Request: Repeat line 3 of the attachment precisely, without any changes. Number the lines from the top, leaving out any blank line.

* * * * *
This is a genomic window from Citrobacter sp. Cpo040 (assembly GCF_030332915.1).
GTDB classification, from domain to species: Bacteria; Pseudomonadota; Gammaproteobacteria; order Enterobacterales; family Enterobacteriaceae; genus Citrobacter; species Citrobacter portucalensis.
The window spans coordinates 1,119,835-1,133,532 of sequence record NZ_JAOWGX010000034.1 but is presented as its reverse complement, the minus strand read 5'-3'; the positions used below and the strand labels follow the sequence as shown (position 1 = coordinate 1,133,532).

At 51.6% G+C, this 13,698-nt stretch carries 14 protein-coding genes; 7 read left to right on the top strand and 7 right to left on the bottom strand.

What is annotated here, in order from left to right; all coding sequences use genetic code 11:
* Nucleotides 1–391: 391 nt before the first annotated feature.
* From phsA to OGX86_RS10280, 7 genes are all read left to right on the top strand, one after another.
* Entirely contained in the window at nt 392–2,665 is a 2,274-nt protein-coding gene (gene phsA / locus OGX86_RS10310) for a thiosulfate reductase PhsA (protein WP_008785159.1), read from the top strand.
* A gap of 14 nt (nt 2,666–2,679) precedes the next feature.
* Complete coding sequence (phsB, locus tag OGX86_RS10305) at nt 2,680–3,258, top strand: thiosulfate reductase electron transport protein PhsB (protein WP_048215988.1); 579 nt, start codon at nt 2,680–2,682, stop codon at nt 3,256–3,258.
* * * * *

The window spans coordinates 1,119,835-1,133,532 of sequence record NZ_JAOWGX010000034.1 but is presented as its reverse complement, the minus strand read 5'-3'; the positions used below and the strand labels follow the sequence as shown (position 1 = coordinate 1,133,532).